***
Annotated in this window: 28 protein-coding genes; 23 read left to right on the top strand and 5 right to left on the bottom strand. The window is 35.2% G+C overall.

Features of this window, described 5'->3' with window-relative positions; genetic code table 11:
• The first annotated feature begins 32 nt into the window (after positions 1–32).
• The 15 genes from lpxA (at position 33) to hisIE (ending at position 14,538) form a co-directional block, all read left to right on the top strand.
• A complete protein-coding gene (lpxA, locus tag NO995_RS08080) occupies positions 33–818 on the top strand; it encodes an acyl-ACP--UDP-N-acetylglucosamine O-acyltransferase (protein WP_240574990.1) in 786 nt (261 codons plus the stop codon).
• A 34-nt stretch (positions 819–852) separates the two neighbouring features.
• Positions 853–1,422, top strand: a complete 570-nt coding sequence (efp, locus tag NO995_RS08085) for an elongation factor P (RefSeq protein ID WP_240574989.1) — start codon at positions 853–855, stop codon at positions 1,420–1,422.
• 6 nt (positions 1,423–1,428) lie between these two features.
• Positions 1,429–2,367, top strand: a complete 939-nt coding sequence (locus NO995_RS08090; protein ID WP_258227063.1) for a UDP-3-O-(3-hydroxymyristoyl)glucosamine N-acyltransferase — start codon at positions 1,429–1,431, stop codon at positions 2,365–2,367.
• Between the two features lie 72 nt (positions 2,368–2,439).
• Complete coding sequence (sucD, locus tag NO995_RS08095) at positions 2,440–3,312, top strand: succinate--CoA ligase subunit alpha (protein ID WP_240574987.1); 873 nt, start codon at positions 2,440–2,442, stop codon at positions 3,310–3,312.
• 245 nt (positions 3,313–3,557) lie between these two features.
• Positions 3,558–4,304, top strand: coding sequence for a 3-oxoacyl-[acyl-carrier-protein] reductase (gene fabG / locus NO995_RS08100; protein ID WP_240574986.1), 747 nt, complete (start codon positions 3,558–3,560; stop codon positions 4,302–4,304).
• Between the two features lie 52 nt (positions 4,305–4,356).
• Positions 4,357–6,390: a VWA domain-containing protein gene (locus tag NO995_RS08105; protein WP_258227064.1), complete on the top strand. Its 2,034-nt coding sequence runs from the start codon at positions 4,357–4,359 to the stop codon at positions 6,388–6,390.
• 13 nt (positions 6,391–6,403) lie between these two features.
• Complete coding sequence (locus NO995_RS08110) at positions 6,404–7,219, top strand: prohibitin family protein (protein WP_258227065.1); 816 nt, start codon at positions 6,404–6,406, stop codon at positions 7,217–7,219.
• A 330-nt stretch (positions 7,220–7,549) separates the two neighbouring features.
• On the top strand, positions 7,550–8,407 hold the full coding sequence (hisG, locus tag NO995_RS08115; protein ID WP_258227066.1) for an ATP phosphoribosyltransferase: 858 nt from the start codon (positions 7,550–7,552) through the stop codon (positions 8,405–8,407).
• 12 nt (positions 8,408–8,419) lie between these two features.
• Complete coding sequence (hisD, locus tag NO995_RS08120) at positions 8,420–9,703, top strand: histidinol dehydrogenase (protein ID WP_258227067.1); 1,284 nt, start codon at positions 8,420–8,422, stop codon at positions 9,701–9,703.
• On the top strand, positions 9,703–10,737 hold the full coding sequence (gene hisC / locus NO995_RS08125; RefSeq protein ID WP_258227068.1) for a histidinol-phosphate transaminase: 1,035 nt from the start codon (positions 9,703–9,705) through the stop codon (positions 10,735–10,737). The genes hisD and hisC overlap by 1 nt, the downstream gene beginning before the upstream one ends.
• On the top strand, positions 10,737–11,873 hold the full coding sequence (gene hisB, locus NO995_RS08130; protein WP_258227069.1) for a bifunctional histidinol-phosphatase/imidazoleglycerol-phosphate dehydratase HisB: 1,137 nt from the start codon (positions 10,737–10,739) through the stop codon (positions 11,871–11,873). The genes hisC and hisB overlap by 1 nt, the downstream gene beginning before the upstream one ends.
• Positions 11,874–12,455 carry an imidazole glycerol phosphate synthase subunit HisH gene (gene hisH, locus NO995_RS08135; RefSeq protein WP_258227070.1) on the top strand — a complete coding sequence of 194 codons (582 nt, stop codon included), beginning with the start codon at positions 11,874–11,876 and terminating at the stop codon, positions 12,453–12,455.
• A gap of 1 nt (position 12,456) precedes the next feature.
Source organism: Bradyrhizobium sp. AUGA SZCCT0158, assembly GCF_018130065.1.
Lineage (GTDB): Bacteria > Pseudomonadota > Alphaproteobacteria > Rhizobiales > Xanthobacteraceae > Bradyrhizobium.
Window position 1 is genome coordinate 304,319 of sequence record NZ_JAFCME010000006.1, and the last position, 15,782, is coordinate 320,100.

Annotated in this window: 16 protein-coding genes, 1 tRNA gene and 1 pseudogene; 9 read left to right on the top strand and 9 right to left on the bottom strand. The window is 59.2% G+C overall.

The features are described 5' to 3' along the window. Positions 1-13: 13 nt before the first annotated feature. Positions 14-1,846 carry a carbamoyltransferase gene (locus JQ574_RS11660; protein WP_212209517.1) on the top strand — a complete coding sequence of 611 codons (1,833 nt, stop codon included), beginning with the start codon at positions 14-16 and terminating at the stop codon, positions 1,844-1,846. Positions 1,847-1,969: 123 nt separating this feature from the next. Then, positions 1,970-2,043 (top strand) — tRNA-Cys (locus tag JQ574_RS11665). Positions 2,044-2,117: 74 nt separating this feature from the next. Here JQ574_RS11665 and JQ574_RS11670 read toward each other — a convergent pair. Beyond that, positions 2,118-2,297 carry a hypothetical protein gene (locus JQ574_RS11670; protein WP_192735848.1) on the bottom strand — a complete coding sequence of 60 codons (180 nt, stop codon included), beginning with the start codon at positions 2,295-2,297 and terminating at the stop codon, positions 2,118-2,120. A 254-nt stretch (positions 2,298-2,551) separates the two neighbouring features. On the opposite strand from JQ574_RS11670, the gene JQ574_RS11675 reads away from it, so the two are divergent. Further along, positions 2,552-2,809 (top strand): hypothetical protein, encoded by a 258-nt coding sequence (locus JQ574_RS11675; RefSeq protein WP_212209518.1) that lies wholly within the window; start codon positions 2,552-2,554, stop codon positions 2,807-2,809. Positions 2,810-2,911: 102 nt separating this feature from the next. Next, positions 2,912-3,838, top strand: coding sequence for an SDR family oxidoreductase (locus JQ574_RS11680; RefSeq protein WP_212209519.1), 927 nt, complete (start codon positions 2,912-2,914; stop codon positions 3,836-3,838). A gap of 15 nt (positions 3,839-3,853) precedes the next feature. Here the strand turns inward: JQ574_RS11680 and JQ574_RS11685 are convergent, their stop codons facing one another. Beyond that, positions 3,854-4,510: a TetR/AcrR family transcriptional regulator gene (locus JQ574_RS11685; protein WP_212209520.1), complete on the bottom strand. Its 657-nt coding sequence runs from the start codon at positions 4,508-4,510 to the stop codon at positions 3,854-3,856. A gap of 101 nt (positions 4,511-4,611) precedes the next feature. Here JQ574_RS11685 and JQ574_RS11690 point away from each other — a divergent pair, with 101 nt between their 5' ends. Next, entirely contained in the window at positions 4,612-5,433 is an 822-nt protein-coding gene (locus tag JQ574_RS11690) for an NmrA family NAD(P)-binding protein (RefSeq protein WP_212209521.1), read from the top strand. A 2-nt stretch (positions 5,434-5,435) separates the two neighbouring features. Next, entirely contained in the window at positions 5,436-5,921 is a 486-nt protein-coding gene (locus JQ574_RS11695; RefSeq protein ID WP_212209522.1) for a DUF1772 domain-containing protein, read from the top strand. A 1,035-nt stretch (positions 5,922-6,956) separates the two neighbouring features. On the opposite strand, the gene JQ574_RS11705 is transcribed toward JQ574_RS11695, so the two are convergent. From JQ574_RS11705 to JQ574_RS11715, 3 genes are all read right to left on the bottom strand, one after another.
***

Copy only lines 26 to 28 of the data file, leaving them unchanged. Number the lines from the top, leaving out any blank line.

Source organism: Bradyrhizobium sp. AUGA SZCCT0158, assembly GCF_018130065.1.
Lineage (GTDB): Bacteria > Pseudomonadota > Alphaproteobacteria > Rhizobiales > Xanthobacteraceae > Bradyrhizobium.
Window position 1 is genome coordinate 304,319 of sequence record NZ_JAFCME010000006.1, and the last position, 15,782, is coordinate 320,100.